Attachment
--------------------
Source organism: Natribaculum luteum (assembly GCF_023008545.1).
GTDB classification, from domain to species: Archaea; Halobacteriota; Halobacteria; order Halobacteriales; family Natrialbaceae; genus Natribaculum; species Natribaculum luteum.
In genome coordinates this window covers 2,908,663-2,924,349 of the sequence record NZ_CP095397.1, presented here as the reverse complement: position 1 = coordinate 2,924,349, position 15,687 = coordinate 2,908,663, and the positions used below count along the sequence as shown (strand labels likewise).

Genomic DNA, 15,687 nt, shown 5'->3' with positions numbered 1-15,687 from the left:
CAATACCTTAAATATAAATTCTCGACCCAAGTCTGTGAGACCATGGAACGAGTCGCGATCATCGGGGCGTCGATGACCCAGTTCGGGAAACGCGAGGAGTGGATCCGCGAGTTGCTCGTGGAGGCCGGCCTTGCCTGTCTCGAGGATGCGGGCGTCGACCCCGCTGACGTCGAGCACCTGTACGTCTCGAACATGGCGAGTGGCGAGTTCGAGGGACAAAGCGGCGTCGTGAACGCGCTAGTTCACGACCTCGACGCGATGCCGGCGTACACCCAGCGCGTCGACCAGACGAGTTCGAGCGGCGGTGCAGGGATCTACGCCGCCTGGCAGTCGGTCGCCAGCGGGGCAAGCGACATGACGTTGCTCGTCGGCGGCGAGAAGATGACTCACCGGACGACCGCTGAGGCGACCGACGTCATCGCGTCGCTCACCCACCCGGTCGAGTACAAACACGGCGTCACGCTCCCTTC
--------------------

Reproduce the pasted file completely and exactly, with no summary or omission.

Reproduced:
Source organism: Natribaculum luteum (assembly GCF_023008545.1).
GTDB classification, from domain to species: Archaea; Halobacteriota; Halobacteria; order Halobacteriales; family Natrialbaceae; genus Natribaculum; species Natribaculum luteum.
In genome coordinates this window covers 2,908,663-2,924,349 of the sequence record NZ_CP095397.1, presented here as the reverse complement: position 1 = coordinate 2,924,349, position 15,687 = coordinate 2,908,663, and the positions used below count along the sequence as shown (strand labels likewise).

Genomic DNA, 15,687 nt, shown 5'->3' with positions numbered 1-15,687 from the left:
CAATACCTTAAATATAAATTCTCGACCCAAGTCTGTGAGACCATGGAACGAGTCGCGATCATCGGGGCGTCGATGACCCAGTTCGGGAAACGCGAGGAGTGGATCCGCGAGTTGCTCGTGGAGGCCGGCCTTGCCTGTCTCGAGGATGCGGGCGTCGACCCCGCTGACGTCGAGCACCTGTACGTCTCGAACATGGCGAGTGGCGAGTTCGAGGGACAAAGCGGCGTCGTGAACGCGCTAGTTCACGACCTCGACGCGATGCCGGCGTACACCCAGCGCGTCGACCAGACGAGTTCGAGCGGCGGTGCAGGGATCTACGCCGCCTGGCAGTCGGTCGCCAGCGGGGCAAGCGACATGACGTTGCTCGTCGGCGGCGAGAAGATGACTCACCGGACGACCGCTGAGGCGACCGACGTCATCGCGTCGCTCACCCACCCGGTCGAGTACAAACACGGCGTCACGCTCCCTTC